Jefferson County Online
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The State of Iowa

The following is a chapter from "The History of Jefferson County, Iowa", Pages 109-110, published by the Western Historical Company of Chicago in 1879.



No complete topographical survey of the State of Iowa has yet been made. Therefore all the knowledge we have yet upon the subject has been obtained from incidental observations of geological corps, from barometrical observations by authority of the General Government, and levelings done by railroad engineer corps within the State.

Taking into view the facts that the highest point in the State is but a little more than twelve hundred feet above the lowest point, that these two points are nearly three hundred miles apart, and that the whole State is traversed by gently flowing rivers, it will be seen that in reality the State of Iowa rests wholly within, and comprises a part of, a vast plain, with no mountain or hill ranges within its borders.

A clearer idea of the great uniformity of the surface of the State may be obtained from a statement of the general slopes in feet per mile, from point to point, in straight lines across it:

From the N. E. corner to the S. E. corner of the state...................1 foot 1 inch per mile.
From the N. E. corner to Spirit Lake........................................5 feet 5 inches per mile.
From the N. W. corner to Spirit Lake.......................................5 feet 0 inches per mile.
From the N. W. corner to the S. W. corner of the State.................2 feet 0 inches per mile.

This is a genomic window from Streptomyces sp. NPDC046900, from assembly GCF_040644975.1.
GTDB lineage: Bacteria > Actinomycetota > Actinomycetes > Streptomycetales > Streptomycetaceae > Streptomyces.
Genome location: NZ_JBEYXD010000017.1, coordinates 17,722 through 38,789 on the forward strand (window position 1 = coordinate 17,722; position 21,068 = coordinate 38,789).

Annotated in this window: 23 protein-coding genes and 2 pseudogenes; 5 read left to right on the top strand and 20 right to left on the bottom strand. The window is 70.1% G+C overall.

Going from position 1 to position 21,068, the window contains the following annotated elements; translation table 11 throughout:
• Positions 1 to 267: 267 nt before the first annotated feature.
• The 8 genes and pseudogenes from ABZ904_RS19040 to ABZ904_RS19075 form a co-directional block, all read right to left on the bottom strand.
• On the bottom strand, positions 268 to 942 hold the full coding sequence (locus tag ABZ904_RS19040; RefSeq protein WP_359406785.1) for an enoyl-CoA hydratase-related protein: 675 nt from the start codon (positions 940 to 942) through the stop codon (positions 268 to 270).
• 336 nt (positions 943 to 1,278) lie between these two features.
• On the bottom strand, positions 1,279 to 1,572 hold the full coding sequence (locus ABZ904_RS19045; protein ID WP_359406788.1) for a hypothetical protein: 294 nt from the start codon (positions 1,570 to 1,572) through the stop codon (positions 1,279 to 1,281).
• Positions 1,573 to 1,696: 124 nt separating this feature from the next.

From the S. W. corner to the highest ridge between the
  two great rivers (in Ringgold County).......................................4 feet 1 inch per mile.
From the dividing ridge in the S. E. corner of the state...................5 feet 7 inches per mile.
From the highest point in the State (near Spirit Lake) to
  the lowest point in the State (at the mouth of the Des Moines River)...4 feet 0 inches per mile.

It will be seen, therefore, that there is a good degree of propriety in regarding the whole State as a part of a great plain, the lowest point of which within its borders, the southeast corner of the State, is only 444 feet above the level of the sea. The average height of the whole State above the level of the sea is not far from eight hundred feet, although it is more than a thousand miles inland from the nearest sea coast. These remarks are, of course, to be understood as applying to the surface of the State as a whole. When we come to consider its surface feature in detail, we find a great diversity of surface by the formation of valleys out of the general level, which have been evolved by the action of streams during the unnumbered years of the terrace epoch.

It is in the northeastern part of the State that the river valleys are deepest; consequently the country there has the greatest diversity of surface, and its physical features are most strongly marked.

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